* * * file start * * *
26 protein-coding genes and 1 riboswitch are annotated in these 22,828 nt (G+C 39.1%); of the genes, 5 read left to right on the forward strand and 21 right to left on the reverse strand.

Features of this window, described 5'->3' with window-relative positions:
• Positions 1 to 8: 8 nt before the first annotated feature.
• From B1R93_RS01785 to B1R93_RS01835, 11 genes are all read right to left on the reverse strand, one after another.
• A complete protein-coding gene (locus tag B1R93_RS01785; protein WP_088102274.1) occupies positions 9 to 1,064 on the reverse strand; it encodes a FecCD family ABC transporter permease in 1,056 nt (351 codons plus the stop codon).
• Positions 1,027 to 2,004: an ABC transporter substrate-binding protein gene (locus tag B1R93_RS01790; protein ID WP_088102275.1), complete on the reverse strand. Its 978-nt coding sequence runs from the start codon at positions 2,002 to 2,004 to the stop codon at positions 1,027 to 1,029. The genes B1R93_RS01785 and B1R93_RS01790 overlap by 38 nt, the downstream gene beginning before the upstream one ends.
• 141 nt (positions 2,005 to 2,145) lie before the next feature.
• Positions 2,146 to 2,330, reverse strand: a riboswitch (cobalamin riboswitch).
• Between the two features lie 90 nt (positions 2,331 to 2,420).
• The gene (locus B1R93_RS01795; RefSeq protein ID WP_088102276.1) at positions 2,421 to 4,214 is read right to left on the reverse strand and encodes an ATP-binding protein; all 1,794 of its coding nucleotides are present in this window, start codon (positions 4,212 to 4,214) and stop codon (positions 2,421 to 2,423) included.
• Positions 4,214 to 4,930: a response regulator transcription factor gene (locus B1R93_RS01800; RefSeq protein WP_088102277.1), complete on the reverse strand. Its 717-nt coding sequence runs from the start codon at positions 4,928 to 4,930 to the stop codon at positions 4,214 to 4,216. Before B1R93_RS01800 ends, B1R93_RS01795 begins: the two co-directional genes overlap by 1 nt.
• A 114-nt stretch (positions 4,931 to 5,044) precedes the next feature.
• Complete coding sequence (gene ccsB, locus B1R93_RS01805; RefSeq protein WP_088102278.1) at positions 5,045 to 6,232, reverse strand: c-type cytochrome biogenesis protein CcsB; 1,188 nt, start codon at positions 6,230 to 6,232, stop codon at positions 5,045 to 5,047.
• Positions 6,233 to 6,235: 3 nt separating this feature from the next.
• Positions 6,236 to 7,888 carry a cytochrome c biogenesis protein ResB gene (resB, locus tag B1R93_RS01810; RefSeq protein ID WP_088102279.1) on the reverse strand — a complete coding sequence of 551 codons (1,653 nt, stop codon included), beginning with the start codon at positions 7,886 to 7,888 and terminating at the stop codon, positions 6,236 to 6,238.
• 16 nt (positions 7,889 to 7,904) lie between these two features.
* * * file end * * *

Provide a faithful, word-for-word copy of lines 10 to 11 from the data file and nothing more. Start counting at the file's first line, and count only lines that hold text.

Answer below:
• The gene (locus B1R93_RS01795; RefSeq protein ID WP_088102276.1) at positions 2,421 to 4,214 is read right to left on the reverse strand and encodes an ATP-binding protein; all 1,794 of its coding nucleotides are present in this window, start codon (positions 4,212 to 4,214) and stop codon (positions 2,421 to 2,423) included.
• Positions 4,214 to 4,930: a response regulator transcription factor gene (locus B1R93_RS01800; RefSeq protein WP_088102277.1), complete on the reverse strand. Its 717-nt coding sequence runs from the start codon at positions 4,928 to 4,930 to the stop codon at positions 4,214 to 4,216. Before B1R93_RS01800 ends, B1R93_RS01795 begins: the two co-directional genes overlap by 1 nt.